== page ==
Monday, 8 August 2016

Accounting Mentor Programs Part 3: Recognizing a Well-Structured Mentorship Program

Accounting Mentor Programs Part 3: Recognizing a Well-Structured Mentorship Program

In the final post of the mentorship series, Lewis Daidone discusses the importance of finding a high-functioning mentorship program with clear objectives. Lewis Daidone is a Certified Public Accountant and a consultant to tech companies and financial services firms.

Although mentorship programs are definitely becoming more common in the financial and accounting sectors, not all programs are created equal. Here are a few indicators that you’ve found a well-constructed and effective mentoring program.
  • Goals are thoroughly defined. “Mentoring” can be a vague concept. When businesses treat mentoring programs like a cross between an introduction to the company culture and a probation period, they are failing to exploit their full organizational resources. Look for a program that has specific objectives. Does the company want to encourage cross-departmental familiarity? Does it want to give new hires the tools to pass the CPA exam? Does it want to optimize team-member performance?

  • Timetables are set and maintained. One of the most common reasons mentorship programs fail is because of a lack of commitment to any set schedule. (This is particularly true during tax season, where offices get hectic.) There should be consistent meetings between the mentor and mentee throughout the duration of the mentorship. Furthermore, there needs to be regular benchmarking of achievements, so that progress can be assessed and challenges addressed. If there is no adherence to any schedule, it is likely that the program is going, or has gone, stale.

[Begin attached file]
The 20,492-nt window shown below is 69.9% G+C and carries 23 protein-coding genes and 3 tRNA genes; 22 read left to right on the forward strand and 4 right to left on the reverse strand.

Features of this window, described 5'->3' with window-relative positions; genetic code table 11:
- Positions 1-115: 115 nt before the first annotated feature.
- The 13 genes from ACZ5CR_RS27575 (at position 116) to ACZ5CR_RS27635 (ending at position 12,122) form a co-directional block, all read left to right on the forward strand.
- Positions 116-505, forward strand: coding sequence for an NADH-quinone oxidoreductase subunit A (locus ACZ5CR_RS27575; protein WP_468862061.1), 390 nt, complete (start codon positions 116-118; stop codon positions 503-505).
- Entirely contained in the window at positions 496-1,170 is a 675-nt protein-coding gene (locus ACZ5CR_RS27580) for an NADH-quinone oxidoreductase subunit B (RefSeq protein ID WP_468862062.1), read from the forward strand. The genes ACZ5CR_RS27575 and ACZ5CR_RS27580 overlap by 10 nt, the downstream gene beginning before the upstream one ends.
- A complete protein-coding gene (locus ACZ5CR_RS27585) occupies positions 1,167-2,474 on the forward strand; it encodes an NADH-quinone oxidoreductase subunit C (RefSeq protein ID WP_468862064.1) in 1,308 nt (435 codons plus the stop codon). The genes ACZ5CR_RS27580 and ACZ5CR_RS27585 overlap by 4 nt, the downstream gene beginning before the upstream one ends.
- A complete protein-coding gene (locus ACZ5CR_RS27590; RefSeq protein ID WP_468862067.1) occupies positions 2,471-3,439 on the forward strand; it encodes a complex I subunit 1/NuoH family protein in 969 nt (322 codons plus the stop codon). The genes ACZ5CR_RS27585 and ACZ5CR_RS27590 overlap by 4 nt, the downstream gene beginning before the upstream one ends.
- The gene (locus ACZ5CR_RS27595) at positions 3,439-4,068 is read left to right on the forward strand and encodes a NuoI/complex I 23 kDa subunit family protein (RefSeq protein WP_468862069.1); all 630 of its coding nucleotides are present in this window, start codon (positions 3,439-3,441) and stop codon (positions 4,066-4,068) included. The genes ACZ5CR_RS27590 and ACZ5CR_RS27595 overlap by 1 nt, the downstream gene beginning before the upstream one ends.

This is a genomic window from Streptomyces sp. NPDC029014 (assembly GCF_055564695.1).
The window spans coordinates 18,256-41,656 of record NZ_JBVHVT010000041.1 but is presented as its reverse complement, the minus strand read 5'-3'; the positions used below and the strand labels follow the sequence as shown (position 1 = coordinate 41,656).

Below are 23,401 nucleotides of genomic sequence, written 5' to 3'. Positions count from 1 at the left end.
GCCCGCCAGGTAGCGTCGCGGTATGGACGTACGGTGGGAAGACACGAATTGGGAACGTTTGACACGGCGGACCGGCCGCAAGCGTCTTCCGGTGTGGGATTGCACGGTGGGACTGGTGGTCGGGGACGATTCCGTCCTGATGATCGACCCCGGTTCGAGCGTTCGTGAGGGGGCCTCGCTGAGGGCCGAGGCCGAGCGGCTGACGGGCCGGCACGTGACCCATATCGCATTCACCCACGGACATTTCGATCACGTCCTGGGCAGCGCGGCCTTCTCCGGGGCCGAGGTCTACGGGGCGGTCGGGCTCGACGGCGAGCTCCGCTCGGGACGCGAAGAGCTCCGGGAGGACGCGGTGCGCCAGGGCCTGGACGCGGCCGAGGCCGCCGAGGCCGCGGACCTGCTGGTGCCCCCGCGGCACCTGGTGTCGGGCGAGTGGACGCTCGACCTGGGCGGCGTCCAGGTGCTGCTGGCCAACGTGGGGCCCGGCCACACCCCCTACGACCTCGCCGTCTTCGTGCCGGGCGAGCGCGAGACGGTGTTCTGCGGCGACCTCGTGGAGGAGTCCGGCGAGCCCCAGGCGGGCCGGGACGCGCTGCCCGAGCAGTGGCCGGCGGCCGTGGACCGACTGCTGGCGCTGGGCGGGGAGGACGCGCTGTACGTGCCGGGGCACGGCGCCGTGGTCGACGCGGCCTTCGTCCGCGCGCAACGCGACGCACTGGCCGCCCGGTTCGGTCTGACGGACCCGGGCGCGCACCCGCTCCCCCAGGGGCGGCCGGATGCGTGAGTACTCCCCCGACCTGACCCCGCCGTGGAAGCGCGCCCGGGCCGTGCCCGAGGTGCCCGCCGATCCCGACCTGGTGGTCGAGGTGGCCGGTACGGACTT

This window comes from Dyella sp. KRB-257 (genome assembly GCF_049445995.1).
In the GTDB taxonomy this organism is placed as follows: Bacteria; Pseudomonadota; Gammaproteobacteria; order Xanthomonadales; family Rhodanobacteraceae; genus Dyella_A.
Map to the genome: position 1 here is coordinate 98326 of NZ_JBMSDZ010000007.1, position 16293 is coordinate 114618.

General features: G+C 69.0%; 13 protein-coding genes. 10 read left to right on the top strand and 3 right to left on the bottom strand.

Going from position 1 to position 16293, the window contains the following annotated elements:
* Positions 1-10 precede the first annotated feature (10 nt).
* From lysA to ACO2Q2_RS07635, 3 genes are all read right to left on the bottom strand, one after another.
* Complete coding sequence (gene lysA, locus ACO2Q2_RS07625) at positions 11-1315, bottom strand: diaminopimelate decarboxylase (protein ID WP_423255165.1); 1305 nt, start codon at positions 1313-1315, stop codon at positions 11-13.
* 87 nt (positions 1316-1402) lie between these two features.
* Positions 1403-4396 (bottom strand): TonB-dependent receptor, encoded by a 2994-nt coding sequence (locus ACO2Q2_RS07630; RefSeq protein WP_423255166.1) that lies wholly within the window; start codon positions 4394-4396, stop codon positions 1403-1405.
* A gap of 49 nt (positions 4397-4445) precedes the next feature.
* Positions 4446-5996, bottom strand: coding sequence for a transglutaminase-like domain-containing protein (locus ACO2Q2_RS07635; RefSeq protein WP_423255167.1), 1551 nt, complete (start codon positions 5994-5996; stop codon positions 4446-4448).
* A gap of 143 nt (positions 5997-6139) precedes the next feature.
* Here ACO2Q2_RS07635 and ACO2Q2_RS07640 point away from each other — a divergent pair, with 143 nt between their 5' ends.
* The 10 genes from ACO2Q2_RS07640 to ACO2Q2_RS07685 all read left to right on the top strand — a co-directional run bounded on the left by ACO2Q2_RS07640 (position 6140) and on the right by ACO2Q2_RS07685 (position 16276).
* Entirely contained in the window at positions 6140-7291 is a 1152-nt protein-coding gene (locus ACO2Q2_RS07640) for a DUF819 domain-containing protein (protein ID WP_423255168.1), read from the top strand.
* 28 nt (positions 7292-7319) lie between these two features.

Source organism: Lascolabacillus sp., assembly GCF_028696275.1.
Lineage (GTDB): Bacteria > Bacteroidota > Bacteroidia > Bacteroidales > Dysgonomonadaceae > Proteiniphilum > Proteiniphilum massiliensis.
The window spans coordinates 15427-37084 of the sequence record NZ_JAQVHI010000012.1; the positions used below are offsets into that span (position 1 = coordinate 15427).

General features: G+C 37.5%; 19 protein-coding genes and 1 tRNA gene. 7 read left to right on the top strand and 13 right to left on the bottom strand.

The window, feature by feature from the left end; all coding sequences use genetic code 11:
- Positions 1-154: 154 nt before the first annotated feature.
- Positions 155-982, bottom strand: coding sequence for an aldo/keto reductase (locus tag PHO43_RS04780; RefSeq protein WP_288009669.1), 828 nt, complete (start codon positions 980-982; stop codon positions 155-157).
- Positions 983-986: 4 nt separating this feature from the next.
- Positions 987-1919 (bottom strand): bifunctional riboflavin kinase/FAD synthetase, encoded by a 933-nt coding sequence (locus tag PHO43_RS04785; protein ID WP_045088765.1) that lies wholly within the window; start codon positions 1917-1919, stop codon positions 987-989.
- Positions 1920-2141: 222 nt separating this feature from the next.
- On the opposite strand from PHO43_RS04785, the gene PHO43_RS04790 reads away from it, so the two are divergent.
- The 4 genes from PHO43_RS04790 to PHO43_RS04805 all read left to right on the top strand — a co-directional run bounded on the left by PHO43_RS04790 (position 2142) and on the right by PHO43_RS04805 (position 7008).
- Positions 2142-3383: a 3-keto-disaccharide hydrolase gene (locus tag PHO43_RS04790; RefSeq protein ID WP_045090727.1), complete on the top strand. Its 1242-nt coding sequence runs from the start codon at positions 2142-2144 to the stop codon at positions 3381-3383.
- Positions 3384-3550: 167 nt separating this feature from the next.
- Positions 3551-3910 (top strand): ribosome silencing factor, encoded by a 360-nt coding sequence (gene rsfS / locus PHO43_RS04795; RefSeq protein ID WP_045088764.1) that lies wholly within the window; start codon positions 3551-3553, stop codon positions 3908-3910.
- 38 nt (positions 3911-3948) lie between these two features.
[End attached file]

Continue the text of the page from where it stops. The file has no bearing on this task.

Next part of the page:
• The mentorship program is organization-wide. It might not be reasonable to expect every senior-level employee to mentor another employee, but everyone in the entire company has to be accessible to the mentorship program, and offer guidance when necessary.

  • The program has strong oversight. The management team should make its interest in the success of the program evident by involving itself in its operations.

Mentorship programs can be a boon to both companies and individual employees. As workplace expectations continue to develop and industry practices continue to innovate, mentorship programs will become indispensable in helping organizations meet diverse challenges.

Lewis Daidone, a certified public accountant, works as an investment management consultant with BlackRock.  Learn more about him by visiting this blog.

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